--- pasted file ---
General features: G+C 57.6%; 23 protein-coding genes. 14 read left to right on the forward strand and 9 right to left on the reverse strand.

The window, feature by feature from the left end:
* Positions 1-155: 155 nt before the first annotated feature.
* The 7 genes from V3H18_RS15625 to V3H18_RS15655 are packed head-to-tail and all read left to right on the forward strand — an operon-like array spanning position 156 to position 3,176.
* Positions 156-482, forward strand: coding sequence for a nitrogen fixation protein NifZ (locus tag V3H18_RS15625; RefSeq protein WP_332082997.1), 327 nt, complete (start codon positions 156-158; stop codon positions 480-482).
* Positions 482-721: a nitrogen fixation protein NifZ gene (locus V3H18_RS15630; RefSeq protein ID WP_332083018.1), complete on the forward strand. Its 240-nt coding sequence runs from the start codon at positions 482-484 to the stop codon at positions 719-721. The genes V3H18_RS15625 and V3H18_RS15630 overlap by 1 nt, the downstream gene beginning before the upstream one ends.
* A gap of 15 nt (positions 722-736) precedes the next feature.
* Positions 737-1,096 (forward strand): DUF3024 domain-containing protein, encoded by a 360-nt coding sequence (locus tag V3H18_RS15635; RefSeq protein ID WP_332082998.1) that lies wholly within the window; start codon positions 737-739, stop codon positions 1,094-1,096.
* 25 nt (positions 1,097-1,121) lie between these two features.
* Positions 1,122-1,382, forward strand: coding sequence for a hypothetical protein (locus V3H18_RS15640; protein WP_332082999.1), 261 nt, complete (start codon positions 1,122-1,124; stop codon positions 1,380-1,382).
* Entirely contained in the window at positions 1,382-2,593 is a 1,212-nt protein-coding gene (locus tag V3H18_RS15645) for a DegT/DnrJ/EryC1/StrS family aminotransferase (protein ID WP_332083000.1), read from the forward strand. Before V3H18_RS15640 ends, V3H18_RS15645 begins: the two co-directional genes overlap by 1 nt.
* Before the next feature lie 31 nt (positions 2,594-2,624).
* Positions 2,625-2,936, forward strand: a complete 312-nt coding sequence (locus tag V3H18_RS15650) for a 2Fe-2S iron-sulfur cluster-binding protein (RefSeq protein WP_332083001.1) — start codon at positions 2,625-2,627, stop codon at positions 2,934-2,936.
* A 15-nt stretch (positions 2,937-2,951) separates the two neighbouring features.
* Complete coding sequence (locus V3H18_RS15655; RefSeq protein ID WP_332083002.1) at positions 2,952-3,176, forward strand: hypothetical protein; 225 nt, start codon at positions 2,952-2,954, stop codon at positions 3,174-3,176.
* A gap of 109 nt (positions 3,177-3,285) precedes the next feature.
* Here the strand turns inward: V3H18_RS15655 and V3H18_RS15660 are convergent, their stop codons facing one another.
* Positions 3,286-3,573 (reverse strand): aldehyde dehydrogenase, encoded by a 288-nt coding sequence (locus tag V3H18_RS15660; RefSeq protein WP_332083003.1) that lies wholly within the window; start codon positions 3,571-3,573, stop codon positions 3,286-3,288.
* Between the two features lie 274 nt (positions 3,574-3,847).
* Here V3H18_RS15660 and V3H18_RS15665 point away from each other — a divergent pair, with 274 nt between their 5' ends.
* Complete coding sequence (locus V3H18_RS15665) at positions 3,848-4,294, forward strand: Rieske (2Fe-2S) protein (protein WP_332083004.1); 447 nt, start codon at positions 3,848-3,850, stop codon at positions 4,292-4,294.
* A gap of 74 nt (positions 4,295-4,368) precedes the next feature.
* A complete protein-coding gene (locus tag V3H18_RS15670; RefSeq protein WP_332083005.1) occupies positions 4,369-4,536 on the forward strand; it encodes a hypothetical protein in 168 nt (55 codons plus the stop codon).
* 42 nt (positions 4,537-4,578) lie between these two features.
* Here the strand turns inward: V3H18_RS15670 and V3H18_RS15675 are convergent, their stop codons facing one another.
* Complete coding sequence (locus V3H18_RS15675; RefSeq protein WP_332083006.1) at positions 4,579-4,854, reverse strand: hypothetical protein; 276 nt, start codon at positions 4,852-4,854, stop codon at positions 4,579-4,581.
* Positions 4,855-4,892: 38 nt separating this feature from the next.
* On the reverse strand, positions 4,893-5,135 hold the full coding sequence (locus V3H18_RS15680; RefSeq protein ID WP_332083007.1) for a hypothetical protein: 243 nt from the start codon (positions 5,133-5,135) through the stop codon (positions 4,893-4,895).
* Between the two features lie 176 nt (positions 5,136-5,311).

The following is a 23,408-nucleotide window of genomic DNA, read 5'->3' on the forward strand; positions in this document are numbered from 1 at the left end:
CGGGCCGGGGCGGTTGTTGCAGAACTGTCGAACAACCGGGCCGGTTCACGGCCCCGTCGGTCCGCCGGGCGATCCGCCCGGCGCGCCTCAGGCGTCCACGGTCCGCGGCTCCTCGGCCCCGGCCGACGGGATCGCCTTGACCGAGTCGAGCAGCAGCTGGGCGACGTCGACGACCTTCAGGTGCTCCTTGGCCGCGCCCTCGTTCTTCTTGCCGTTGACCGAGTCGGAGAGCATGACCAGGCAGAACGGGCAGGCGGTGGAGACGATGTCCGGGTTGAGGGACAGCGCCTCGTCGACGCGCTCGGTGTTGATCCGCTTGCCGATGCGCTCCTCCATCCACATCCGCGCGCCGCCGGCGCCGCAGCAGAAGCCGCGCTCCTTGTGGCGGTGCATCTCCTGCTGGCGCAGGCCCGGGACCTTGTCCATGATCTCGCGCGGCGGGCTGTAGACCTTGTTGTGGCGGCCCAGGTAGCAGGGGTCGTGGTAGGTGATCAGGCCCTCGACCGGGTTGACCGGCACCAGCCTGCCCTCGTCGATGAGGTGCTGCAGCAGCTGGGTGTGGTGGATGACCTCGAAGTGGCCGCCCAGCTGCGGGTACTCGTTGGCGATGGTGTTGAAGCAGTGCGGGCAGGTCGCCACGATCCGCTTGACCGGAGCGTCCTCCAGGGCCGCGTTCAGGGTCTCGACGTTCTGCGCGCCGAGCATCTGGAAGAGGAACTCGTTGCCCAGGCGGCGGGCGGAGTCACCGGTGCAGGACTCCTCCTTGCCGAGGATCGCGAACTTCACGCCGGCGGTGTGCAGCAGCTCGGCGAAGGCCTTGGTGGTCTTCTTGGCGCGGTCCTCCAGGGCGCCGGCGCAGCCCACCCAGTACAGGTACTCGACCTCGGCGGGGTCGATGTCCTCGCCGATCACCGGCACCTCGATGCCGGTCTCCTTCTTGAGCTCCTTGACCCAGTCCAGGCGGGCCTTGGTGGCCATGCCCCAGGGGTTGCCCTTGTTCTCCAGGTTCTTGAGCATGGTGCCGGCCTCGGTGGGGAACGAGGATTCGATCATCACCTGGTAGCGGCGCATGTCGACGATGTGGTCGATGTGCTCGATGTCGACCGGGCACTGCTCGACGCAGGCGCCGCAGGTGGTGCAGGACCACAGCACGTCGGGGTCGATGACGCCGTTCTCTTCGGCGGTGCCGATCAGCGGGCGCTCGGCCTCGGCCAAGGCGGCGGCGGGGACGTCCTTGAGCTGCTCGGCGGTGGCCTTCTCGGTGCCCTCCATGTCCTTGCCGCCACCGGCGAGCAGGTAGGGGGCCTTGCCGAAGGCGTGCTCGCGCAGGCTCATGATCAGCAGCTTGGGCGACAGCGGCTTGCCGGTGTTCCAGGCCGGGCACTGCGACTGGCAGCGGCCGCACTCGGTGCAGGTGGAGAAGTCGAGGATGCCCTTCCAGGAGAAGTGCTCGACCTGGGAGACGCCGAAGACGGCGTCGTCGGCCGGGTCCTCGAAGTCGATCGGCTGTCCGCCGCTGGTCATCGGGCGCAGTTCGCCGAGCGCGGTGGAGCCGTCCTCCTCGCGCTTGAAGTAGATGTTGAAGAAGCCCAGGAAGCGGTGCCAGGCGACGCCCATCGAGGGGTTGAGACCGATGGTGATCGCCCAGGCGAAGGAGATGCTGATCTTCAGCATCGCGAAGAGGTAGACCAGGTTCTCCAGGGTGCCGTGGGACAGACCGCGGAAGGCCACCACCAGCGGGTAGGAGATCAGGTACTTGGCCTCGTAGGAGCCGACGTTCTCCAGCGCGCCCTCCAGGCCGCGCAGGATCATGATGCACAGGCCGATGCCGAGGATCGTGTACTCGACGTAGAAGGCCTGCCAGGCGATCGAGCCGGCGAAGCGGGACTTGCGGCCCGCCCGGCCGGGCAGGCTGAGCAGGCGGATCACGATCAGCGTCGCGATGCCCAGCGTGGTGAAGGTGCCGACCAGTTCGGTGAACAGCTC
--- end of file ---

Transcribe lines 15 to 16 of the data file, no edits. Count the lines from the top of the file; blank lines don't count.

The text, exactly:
* Complete coding sequence (locus V3H18_RS15655; RefSeq protein ID WP_332083002.1) at positions 2,952-3,176, forward strand: hypothetical protein; 225 nt, start codon at positions 2,952-2,954, stop codon at positions 3,174-3,176.
* A gap of 109 nt (positions 3,177-3,285) precedes the next feature.